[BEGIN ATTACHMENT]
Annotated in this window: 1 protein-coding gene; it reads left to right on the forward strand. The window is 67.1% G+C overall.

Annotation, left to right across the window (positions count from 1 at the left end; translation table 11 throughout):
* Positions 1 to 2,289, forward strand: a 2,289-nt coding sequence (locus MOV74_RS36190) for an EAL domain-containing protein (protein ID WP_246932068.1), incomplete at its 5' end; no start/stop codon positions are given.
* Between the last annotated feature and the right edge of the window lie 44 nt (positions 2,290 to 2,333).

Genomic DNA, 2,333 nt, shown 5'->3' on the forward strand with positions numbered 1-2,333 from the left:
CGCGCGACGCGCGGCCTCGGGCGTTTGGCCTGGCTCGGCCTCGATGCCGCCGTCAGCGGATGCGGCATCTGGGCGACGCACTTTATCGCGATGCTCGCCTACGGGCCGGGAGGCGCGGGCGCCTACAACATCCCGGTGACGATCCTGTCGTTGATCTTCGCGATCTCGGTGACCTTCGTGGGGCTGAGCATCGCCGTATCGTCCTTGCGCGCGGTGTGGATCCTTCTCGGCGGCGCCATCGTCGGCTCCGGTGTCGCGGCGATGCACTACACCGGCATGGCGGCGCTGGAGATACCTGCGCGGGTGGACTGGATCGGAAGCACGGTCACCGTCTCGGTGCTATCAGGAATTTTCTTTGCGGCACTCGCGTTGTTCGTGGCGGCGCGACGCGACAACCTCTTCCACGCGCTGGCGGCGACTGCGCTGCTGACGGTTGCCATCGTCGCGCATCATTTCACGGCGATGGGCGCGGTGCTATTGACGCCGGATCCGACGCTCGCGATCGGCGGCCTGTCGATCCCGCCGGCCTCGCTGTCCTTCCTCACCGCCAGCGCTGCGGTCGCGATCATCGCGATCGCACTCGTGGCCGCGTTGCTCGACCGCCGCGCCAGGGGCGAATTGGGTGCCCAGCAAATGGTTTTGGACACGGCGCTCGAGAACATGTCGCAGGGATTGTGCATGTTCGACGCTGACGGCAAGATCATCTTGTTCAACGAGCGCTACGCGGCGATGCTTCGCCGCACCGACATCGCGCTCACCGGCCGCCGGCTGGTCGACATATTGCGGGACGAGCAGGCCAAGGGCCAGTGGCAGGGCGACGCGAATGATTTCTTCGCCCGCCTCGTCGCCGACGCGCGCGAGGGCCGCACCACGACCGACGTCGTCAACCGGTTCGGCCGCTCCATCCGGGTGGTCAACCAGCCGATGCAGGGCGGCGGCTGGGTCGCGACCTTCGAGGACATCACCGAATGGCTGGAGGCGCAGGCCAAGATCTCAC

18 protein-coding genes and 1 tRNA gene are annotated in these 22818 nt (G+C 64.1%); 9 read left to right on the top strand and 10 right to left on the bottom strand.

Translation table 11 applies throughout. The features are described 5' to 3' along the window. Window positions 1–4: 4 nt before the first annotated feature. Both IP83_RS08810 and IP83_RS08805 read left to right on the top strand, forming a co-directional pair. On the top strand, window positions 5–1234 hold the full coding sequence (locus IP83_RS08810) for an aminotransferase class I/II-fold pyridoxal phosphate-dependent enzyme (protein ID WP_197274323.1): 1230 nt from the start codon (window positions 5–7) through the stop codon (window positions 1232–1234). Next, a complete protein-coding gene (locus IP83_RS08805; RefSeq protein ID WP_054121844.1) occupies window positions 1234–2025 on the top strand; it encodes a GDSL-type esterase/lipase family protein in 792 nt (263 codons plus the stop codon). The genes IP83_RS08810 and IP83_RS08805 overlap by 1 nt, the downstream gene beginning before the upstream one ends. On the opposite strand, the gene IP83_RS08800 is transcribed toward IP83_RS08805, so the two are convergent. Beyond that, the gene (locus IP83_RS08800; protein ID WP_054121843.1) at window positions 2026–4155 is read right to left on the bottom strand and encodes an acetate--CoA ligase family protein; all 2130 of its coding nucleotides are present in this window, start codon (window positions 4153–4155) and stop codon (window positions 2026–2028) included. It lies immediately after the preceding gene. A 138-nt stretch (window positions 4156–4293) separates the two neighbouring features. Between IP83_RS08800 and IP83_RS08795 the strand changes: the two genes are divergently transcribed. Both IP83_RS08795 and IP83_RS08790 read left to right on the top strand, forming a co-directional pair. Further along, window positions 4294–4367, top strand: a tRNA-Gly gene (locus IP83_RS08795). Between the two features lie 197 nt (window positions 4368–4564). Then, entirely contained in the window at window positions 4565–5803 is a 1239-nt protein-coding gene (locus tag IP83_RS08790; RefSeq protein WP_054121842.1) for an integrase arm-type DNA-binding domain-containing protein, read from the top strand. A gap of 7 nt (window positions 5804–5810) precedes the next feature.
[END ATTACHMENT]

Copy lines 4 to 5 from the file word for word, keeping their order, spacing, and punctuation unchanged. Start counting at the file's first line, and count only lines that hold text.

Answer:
* Between the last annotated feature and the right edge of the window lie 44 nt (positions 2,290 to 2,333).

Genomic DNA, 2,333 nt, shown 5'->3' on the forward strand with positions numbered 1-2,333 from the left: